Multiple threaded callback interrupts in Python
We’ve been learning about interrupts this week because of the brand new interrupt capabilities of RPi.GPIO. We covered a simple “wait for” interrupt in part 1, threaded callback interrupt and button debouncing in part 2 and today we’re getting sophisticated with multiple threaded callbacks. “WoooooooooOOOOOOOOOOOOOOOooooooooooo”, I hear you say. ;)
Well actually, we’re not doing much that’s very different from last time, except, now there’s more of it. We’ll add another button and another threaded callback function the same as the first one (but on a different GPIO port). This is just to show that you can do multiple threaded callbacks in one program. After that, your imagination is the limit. (Well actually the number of GPIO ports is probably the limit.)
We’re just building on what we did before and this is exactly how programs are made. You do a bit at a time, test it, fix it, make sure it does what it ought to do, then go on to the next bit.
Here’s the Circuit
This circuit is a bit different from the previous one. The top two buttons connect port 17 and port 23 to GND when pressed. These are the two which trigger callbacks. The bottom button, connecting port 24 to 3V3 on button press is the “wait for” interrupt this time. So when you press button 3 it’s “game over”, but buttons 1 and 2 just report that they’ve been pressed until button 3 is eventually pressed.
We’ve used all the same building blocks we developed in parts 1 and 2, including button debouncing.
Do you need to update RPi.GPIO?
If you didn’t do it for the first or second examples, you will quite likely need to update your RPi.GPIO package. You can check what version of RPi.GPIO you have in the command line with…
import RPi.GPIO as GPIO
This should show you what RPi.GPIO version you have. You need 0.5.1a or higher for this example.
You can exit the python environment with
Install RPi.GPIO version 0.5.2a for multiple threaded callback interrupts
If you need to, you can install 0.5.2a or later with
sudo apt-get update (This will update all your Raspbian packages and may take up to an hour)
sudo apt-get dist-upgrade
or, from the command line prompt (this will only update RPi.GPIO)…
sudo dpkg -i python-rpi.gpio_0.5.2a-1_armhf.deb
sudo dpkg -i python3-rpi.gpio_0.5.2a-1_armhf.deb
And now onto the code
I’ve put most of the explanations in the code, so that if you use it, you will still have them.
#!/usr/bin/env python2.7 # script by Alex Eames http://RasPi.tv # http://RasPi.tv/how-to-use-interrupts-with-python-on-the-raspberry-pi-and-rpi-gpio-part-3 import RPi.GPIO as GPIO GPIO.setmode(GPIO.BCM) # GPIO 23 & 17 set up as inputs, pulled up to avoid false detection. # Both ports are wired to connect to GND on button press. # So we'll be setting up falling edge detection for both GPIO.setup(23, GPIO.IN, pull_up_down=GPIO.PUD_UP) GPIO.setup(17, GPIO.IN, pull_up_down=GPIO.PUD_UP) # GPIO 24 set up as an input, pulled down, connected to 3V3 on button press GPIO.setup(24, GPIO.IN, pull_up_down=GPIO.PUD_DOWN) # now we'll define two threaded callback functions # these will run in another thread when our events are detected def my_callback(channel): print "falling edge detected on 17" def my_callback2(channel): print "falling edge detected on 23" print "Make sure you have a button connected so that when pressed" print "it will connect GPIO port 23 (pin 16) to GND (pin 6)\n" print "You will also need a second button connected so that when pressed" print "it will connect GPIO port 24 (pin 18) to 3V3 (pin 1)\n" print "You will also need a third button connected so that when pressed" print "it will connect GPIO port 17 (pin 11) to GND (pin 14)" raw_input("Press Enter when ready\n>") # when a falling edge is detected on port 17, regardless of whatever # else is happening in the program, the function my_callback will be run GPIO.add_event_detect(17, GPIO.FALLING, callback=my_callback, bouncetime=300) # when a falling edge is detected on port 23, regardless of whatever # else is happening in the program, the function my_callback2 will be run # 'bouncetime=300' includes the bounce control written into interrupts2a.py GPIO.add_event_detect(23, GPIO.FALLING, callback=my_callback2, bouncetime=300) try: print "Waiting for rising edge on port 24" GPIO.wait_for_edge(24, GPIO.RISING) print "Rising edge detected on port 24. Here endeth the third lesson." except KeyboardInterrupt: GPIO.cleanup() # clean up GPIO on CTRL+C exit GPIO.cleanup() # clean up GPIO on normal exit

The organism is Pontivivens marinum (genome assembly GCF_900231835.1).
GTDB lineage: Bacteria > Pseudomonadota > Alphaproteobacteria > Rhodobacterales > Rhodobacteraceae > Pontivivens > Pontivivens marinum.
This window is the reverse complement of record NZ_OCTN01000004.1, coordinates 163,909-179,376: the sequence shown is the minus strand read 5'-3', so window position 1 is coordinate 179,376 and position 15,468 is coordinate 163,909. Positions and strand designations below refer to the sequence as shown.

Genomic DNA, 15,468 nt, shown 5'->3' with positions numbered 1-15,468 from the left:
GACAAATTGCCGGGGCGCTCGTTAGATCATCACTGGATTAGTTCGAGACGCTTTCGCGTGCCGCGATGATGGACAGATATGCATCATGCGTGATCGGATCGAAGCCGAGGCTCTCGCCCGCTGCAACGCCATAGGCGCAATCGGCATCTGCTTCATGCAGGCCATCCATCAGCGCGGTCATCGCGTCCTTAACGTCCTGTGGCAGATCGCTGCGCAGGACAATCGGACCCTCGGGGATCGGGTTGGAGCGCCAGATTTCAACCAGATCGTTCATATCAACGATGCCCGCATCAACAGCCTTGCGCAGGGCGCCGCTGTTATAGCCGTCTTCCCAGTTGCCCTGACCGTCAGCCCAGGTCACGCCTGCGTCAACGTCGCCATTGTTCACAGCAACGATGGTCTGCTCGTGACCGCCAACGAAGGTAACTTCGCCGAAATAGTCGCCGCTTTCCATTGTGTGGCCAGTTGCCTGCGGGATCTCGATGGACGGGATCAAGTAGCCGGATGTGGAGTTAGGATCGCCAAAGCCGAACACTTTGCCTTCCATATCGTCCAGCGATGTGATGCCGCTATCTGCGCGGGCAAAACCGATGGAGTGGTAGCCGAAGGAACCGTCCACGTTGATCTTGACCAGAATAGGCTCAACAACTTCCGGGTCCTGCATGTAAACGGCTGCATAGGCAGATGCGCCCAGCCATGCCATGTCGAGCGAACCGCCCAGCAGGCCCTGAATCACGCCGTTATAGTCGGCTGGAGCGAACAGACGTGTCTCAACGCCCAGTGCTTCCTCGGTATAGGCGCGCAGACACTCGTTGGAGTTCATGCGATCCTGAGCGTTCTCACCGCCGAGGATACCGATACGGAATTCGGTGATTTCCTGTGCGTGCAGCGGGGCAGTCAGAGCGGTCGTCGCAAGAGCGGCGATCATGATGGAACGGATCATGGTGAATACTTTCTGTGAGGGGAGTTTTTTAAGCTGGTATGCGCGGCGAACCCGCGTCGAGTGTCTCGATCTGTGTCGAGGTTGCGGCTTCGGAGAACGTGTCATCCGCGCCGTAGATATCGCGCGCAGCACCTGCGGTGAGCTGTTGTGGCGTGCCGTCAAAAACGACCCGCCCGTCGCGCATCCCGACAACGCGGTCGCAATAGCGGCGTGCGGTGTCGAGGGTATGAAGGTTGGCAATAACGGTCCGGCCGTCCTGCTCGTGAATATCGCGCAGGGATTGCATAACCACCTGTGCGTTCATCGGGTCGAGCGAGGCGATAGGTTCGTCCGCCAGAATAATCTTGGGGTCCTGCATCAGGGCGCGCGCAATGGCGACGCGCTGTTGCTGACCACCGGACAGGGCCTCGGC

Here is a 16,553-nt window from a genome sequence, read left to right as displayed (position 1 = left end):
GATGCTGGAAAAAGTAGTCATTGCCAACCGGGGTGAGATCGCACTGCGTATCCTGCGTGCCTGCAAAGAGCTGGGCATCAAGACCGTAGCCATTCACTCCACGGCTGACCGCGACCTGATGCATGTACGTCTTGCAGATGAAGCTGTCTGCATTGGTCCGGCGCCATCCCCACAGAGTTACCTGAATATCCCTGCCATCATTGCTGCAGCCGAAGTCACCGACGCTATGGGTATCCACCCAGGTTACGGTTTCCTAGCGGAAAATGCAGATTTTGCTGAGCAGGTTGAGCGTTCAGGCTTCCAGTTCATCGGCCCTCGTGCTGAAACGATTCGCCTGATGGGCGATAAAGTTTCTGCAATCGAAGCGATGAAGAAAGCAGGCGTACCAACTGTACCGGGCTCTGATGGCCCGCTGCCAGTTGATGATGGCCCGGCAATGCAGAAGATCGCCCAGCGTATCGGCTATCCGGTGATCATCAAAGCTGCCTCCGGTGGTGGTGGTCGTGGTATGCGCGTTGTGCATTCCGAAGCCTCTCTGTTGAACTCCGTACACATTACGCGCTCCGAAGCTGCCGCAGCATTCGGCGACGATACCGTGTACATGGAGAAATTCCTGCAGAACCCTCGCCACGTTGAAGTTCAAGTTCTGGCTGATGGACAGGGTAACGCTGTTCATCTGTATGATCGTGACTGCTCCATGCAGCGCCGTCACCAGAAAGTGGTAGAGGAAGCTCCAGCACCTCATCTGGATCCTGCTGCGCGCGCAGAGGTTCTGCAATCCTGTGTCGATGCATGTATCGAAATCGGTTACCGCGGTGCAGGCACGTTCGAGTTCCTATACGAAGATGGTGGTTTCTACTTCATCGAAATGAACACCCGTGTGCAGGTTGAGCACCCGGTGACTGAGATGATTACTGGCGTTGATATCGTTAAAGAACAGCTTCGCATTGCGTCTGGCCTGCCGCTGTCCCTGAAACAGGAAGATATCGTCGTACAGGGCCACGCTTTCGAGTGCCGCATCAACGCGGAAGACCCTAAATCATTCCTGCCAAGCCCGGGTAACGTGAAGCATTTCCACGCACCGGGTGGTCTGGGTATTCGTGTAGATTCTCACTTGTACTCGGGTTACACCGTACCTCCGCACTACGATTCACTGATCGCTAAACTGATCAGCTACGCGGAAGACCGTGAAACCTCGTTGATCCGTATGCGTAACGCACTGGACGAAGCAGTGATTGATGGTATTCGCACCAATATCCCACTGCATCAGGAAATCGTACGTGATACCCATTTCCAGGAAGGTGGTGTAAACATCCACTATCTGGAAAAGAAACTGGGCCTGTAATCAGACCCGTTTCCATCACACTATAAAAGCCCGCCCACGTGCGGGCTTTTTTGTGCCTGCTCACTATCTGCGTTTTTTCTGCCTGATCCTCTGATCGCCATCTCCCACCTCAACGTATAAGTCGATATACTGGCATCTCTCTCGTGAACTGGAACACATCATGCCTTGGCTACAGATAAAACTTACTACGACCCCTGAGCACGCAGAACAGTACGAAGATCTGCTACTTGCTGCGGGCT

bouncetime=300 in lines 34 & 39 sets a time of 300 milliseconds during which time a second button press will be ignored. The code from example 2a has been incorporated into RPi.GPIO.
You can download this directly to your Pi using…
Then you can run it with…
sudo python interrupt3.py
Can I switch off an event detection?
There’s just one more thing. If you want to stop an event detection on a particular port, you can use the following command…
You now know all you need to know about how to create and manage interrupts in RPi.GPIO in Python on the Raspberry Pi. The official documentation is here if you want to check it out.
Have fun with interrupts. I hope this mini-series has been useful. Let us know, in the comments below, what you’re planning to use it for and then come back and tell us how it went. :)
For extra credit, can you tell me why I chose those specific GPIO ports for these experiments?